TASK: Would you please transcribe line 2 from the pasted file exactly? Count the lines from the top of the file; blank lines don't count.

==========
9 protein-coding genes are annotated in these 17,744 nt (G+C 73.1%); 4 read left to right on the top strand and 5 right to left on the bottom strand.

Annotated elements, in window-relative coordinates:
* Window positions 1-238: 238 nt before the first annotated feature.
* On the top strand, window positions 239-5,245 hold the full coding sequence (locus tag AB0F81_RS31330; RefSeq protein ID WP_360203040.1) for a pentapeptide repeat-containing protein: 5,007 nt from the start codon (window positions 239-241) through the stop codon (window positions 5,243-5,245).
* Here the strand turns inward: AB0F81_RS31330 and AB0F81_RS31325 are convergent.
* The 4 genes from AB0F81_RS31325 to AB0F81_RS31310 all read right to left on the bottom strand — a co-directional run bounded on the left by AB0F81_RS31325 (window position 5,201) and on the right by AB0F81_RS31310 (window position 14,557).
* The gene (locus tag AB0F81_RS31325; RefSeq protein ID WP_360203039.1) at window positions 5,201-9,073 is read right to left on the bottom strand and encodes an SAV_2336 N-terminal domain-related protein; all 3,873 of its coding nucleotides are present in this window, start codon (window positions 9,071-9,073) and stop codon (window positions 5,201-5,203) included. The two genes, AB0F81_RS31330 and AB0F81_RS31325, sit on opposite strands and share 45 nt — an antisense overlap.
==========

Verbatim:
Annotated elements, in window-relative coordinates: